Changes Are Coming To the GlassFish Admin Console
By Jason Lee on Dec 16, 2008
GlassFish isn't just an application server. It's a community. For that reason, we on the admin console team want to take some time to run some ideas by the user community. For the GlassFish v3 final release due in the middle of next year, we plan to redesign the admin console. Since the admin console is usually high on the list of differentiators, we are approaching these changes very cautiously, as we don't want to ruin a good thing. Our goals are to make the console lighter and faster, and use a more modern design. Our plan, then has several parts, which we'll look at individually.
Table of Contents
- What we're removing
- What we're adding
- What we'd like from you
What we're removingLet's start this discussion by listing what we want to get rid of.
FramesThe general concensus amongst web developers these days is that frames are no good, and we agree, so we're going to get rid of them for several reasons:
- Better UI experience - Having frames either breaks a lot of things, or makes them difficult or awkward. For example: Printing a page in a frameset ie harder than it ought to be. Extra care must be taken when using the mouse wheel to scroll to make sure you're over the correct frame. The use of the back button sometimes doesn't do what you think it might. Screen real estate is wasted on the the frames' scrollbars, etc.
- Opportunity for bookmarkable URLs - One of the big problems with frames is that they make it difficult to link easily to a specific page. Sure, the user can right click on the frame, open that frame in a new tab and then get the correct URL, but that's not user friendly at all (in fact, it's as un-funny as its namesake comic strip!). If we remove the frame, the page you're on is the location bar at the top. Copy. Paste. Done.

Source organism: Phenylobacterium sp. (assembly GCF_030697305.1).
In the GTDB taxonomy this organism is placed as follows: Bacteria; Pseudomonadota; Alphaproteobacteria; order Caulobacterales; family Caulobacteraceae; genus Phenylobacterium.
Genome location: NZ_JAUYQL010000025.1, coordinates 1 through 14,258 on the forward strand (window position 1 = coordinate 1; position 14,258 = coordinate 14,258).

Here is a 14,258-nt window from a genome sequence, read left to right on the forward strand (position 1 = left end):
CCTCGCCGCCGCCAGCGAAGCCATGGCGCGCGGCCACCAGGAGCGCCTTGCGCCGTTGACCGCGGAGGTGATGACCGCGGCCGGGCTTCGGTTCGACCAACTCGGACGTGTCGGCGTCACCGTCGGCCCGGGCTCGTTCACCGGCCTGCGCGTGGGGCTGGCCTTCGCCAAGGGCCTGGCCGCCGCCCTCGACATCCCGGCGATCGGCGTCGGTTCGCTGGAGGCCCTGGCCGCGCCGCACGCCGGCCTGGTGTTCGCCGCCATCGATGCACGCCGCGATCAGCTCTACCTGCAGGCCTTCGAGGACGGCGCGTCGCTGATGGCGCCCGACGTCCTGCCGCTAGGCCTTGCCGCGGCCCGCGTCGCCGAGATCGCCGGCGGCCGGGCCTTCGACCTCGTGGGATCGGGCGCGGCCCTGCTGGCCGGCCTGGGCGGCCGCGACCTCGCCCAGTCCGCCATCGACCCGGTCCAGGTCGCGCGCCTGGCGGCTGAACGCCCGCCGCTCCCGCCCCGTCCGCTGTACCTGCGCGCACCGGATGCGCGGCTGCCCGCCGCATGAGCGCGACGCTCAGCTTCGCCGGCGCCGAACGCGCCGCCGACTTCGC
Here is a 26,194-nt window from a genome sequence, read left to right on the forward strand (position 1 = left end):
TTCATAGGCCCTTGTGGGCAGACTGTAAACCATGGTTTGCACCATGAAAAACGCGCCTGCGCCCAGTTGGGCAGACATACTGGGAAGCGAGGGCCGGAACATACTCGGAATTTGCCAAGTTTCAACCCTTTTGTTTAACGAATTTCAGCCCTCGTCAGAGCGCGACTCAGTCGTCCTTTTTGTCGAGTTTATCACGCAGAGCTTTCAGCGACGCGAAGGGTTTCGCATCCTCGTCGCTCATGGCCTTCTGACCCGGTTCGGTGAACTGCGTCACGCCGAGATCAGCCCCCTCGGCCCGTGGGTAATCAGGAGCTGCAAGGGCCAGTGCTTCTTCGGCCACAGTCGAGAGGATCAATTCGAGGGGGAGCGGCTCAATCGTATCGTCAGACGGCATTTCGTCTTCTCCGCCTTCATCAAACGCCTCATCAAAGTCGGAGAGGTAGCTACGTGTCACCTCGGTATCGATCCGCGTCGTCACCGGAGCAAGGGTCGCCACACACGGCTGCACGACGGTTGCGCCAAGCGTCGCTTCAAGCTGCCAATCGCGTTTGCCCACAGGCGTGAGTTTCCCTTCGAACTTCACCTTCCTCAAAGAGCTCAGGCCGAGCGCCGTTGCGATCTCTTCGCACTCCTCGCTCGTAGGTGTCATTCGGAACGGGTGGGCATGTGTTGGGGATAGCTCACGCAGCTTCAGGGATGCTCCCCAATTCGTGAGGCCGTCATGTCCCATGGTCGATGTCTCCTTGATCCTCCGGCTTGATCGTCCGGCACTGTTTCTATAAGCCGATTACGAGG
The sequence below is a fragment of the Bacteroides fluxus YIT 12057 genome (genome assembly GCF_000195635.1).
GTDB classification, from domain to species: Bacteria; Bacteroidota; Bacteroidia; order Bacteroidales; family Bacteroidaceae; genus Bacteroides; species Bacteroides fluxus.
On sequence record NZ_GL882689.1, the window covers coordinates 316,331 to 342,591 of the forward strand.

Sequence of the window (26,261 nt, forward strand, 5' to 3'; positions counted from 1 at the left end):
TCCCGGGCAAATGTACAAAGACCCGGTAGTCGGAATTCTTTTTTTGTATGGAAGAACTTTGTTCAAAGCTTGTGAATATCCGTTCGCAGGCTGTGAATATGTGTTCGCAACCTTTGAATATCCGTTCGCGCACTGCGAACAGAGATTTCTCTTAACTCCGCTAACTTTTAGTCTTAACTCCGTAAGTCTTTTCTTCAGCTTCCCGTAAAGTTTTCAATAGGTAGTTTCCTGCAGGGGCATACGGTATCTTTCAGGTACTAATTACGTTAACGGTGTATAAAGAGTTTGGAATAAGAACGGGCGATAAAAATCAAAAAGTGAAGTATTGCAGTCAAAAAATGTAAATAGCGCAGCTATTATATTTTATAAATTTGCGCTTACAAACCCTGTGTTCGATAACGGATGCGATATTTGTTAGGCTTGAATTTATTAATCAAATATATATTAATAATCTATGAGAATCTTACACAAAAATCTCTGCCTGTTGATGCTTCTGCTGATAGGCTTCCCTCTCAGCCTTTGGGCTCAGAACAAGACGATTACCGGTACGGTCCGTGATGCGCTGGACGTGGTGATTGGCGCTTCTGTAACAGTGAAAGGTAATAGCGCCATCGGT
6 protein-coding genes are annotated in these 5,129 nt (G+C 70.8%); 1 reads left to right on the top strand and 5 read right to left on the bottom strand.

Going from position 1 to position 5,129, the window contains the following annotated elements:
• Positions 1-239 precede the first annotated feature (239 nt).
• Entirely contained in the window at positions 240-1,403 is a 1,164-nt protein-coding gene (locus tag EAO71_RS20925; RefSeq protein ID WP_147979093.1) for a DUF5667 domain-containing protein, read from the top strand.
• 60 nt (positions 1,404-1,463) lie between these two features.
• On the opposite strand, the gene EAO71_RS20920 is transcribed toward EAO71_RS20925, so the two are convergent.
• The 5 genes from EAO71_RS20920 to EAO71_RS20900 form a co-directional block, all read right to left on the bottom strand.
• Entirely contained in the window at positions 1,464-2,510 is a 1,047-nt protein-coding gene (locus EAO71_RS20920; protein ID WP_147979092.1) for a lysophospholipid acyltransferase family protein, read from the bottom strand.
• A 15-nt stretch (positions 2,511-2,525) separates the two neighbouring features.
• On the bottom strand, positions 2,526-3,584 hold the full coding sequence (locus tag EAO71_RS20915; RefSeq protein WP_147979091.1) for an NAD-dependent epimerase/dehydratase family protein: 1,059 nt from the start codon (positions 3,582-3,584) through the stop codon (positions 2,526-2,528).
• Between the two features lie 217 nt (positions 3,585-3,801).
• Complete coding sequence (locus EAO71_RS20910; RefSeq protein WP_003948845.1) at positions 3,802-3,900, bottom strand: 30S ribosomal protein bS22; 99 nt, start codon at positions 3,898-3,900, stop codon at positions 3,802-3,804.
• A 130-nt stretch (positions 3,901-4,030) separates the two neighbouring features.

- Reduce implementation complexity - JSF only caches a certain number of pages for you, so if you don't use a frame for while (the header is the best example of this), it's server-side state may no longer be cached, which will cause the application to throw an exception. If the pages don't live in a frame, there's no chance for the view's state to be purged from the cache.
- Don't need to worry about the artificial boundaries that frames impose (menus overlapping frames, JS across frames, etc). - Our UI choices are a bit limited, especially in the tree navigation and header frames, as content from the frame can't extend beyond the frame's boundaries. It is either clipped, or the frame displays scroll bars. For that reason, we have to make sure our content fits inside the frame, or increase the frame size when we need more room. It makes for a less than ideal user experience, and some pretty ugly code, so it has to go. :)